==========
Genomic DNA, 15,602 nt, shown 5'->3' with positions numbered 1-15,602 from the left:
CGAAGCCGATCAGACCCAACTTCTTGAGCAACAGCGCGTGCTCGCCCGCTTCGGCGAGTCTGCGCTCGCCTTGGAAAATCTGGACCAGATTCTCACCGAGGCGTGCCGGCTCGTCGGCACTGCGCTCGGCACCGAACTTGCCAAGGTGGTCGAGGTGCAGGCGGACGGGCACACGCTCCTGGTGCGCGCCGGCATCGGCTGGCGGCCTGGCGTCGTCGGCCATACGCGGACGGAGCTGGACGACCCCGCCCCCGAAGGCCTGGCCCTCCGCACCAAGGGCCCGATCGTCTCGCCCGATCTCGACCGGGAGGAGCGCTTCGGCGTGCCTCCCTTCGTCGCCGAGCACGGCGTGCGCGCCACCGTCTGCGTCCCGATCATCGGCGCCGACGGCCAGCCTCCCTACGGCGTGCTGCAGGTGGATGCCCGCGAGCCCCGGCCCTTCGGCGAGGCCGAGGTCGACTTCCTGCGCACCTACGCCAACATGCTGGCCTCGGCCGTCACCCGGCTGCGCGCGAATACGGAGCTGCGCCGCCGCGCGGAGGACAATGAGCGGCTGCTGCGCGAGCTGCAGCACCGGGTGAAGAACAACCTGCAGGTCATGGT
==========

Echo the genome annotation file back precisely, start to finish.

Genomic DNA, 15,602 nt, shown 5'->3' with positions numbered 1-15,602 from the left:
CGAAGCCGATCAGACCCAACTTCTTGAGCAACAGCGCGTGCTCGCCCGCTTCGGCGAGTCTGCGCTCGCCTTGGAAAATCTGGACCAGATTCTCACCGAGGCGTGCCGGCTCGTCGGCACTGCGCTCGGCACCGAACTTGCCAAGGTGGTCGAGGTGCAGGCGGACGGGCACACGCTCCTGGTGCGCGCCGGCATCGGCTGGCGGCCTGGCGTCGTCGGCCATACGCGGACGGAGCTGGACGACCCCGCCCCCGAAGGCCTGGCCCTCCGCACCAAGGGCCCGATCGTCTCGCCCGATCTCGACCGGGAGGAGCGCTTCGGCGTGCCTCCCTTCGTCGCCGAGCACGGCGTGCGCGCCACCGTCTGCGTCCCGATCATCGGCGCCGACGGCCAGCCTCCCTACGGCGTGCTGCAGGTGGATGCCCGCGAGCCCCGGCCCTTCGGCGAGGCCGAGGTCGACTTCCTGCGCACCTACGCCAACATGCTGGCCTCGGCCGTCACCCGGCTGCGCGCGAATACGGAGCTGCGCCGCCGCGCGGAGGACAATGAGCGGCTGCTGCGCGAGCTGCAGCACCGGGTGAAGAACAACCTGCAGGTCATGGT